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How to Personalize Your Resume

Personalizing your resume can be a key factor to how the hiring manager chooses candidates for an in-person interview. Applying for jobs with a resume that looks similar to other potential candidates, or simply blends in the pile can lower your chances of standing out.

Your resume should emphasize your strengths as well as why those strengths matter. Most importantly, personalizing your resume will give you a tremendous advantage for one major reason…the average candidate doesn’t do it.

We have compiled a list of tips to help make personalizing your resume easy:

1. Make Relevant Content

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Do not feel compelled to tell a hiring manager everything. In fact, everything that isn’t relevant to the specific position should be removed.

That bullet point about knowing how to use a printer? ..Gone.

You worked a temp job in a completely different industry?..Gone.

If the resume starts looking skimpy, carefully put information back in a way that is relevant to the position. A hiring manager would rather see a half-page packed with useful information than two pages that don’t really play a part in their objectives.

Lastly, every bullet point matters. Each bullet should be relevant to the position in question, not an inventory of daily activities.

2. Put Your Skills At The Forefront

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Before ‘Work Experience’, list your relevant skills to the job in question. Mention you use a tool like Microsoft Office only if it’s mentioned in the job listing. Don’t mention it because it sounds good. You want to highlight analytic skill, your prowess in management or your knowledge of software development.

Doing so allows you to impress the hiring manager with a personalized resume that shows them off the bat what you bring to the table.

Regardless of your audience, focusing on strengths that’ll help you stand out is what you want to aim for. For example, as a Social Media Specialist applying for a branding role, you may have a natural inclination to think about how a company can continually strengthen its brand, an obvious part of a “big-picture” theme. Instead of just listing Instagram, LinkedIn, Facebook, Twitter, your rewritten skill might look something like this:

“Ability to adapt to changing social media landscapes and new algorithms by regularly developing and enhancing online presence with creative strategies.”

While it’s important to customize your resume with appropriate keywords to beat the bots, you also need to craft your resume with the recruiter and hiring manager in mind. Focus on the top third of the first page of your resume — “above the fold,” as they say in the newspaper and web development worlds — because this is the small window that needs to grab their attention.

Clearly line up your qualifications with the requirements from the job description and place them in a section at the top of your resume, just below your contact information and target job title.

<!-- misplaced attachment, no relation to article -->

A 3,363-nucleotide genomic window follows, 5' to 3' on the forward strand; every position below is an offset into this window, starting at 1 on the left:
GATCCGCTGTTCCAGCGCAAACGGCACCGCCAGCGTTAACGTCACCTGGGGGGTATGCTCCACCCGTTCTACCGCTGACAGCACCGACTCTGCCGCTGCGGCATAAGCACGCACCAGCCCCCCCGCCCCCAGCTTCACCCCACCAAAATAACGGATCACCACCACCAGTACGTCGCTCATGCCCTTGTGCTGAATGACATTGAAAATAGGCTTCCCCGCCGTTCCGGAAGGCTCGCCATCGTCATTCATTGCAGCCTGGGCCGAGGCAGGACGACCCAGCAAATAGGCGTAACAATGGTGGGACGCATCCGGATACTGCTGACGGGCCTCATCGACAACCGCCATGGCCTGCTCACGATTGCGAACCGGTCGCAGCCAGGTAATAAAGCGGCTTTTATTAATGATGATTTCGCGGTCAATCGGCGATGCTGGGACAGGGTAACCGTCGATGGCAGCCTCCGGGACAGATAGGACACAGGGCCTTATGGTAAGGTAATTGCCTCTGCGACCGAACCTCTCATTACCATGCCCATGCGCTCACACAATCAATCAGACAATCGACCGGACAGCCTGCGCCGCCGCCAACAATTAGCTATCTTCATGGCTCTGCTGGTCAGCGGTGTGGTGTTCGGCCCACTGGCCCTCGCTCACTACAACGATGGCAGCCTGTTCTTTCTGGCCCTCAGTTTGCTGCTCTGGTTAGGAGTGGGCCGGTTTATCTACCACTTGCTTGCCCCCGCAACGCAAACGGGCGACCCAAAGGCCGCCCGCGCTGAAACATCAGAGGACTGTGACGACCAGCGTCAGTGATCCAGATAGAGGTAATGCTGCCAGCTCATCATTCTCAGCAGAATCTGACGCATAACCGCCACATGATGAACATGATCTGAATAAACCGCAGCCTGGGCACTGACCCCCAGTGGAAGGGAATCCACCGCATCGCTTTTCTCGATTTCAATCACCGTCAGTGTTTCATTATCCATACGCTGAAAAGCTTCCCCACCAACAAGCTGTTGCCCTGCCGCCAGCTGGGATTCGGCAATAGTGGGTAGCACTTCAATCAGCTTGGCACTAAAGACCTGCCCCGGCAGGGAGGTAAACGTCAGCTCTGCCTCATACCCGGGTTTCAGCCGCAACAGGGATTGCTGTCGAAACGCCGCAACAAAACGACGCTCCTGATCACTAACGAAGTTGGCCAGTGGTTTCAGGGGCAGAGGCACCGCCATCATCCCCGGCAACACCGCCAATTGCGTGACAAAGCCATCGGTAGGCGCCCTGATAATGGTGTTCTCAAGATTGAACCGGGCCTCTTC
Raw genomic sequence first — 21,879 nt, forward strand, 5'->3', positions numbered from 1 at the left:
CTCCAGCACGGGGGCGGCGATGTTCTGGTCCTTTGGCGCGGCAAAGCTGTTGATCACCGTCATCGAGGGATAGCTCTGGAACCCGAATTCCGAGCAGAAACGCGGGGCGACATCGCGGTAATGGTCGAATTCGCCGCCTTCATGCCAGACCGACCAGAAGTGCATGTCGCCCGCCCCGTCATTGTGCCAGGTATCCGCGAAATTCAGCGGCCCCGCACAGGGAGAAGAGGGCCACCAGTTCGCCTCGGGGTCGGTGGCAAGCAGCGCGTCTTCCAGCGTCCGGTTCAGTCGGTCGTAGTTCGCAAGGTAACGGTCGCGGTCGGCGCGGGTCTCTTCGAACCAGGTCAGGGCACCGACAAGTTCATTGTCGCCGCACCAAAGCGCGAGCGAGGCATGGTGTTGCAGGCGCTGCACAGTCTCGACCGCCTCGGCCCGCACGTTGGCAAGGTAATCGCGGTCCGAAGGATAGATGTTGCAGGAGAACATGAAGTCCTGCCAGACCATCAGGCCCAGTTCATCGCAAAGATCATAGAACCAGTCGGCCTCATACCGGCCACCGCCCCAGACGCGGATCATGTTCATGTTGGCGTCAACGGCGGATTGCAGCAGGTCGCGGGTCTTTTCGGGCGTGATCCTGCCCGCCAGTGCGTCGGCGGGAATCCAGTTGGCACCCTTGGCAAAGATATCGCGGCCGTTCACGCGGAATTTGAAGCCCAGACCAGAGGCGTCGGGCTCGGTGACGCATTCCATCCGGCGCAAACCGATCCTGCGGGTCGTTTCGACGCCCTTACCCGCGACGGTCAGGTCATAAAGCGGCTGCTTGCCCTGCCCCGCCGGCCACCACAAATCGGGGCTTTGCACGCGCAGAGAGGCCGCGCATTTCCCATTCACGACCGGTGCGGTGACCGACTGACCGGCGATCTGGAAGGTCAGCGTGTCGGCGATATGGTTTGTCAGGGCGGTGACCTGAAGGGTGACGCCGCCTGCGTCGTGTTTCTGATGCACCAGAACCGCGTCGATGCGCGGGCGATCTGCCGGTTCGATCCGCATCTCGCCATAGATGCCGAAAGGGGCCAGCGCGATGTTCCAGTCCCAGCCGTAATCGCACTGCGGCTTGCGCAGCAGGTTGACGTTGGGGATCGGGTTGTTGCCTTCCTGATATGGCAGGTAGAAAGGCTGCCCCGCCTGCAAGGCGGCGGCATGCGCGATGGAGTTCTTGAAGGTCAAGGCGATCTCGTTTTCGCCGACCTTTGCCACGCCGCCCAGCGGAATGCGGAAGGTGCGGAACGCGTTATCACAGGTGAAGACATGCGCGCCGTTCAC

3. Add Keywords and Phrases

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One of the most important aspects of the resume is how quickly it can catch the eye of a hiring manager. To do so, you need to have keywords–but not too many. Keywords need to be strategically sprinkled throughout your resume to avoid “keyword stuffing” and ultimately adding too much fluff.

The keywords used in the job description are the same keywords you want to work into your resume–and are the first words a hiring manager will notice on your resume. Not to mention, this will help for the companies who use digital tracking application software, to filter through potential candidates.

Powerful actions verbs such as: (consolidated, restructured, and mentored), are a great way to catch the eye of hiring manager. For example, “I helped with a training event” can become “I orchestrated a training event,”. Use action verbs that explain what you achieved for the company.

4. Keep It Down To Earth

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Avoid exaggerating or flat out lying about your experiences. If you’re only printing the reports, don’t say you’re preparing them. If you’re a solid candidate and show the potential, employers will gladly work with you. When you personalize your resume for each position, you resonate more with what a company is looking for in a candidate.

When tailoring your resume specific to the job posting, hiring managers notice the extra details and time spent. Yet, the average resume does not demonstrate this.

Every resume sent should address the needed qualifications, skills, and requirements of each job position. It may seem like a lot of work to customize your resume to each opportunity you apply to, but remember — the job search is all about quality, not quantity. Make your resume speak to the hiring manager, as if you’re already in an interview.


Mendoza, C. (2017, February 26). How to Make Your Resume Better With Keywords & Phrases.
Thottam, I. (2018, July 25). The Best Way to Add Keywords to Your Resume.]]>

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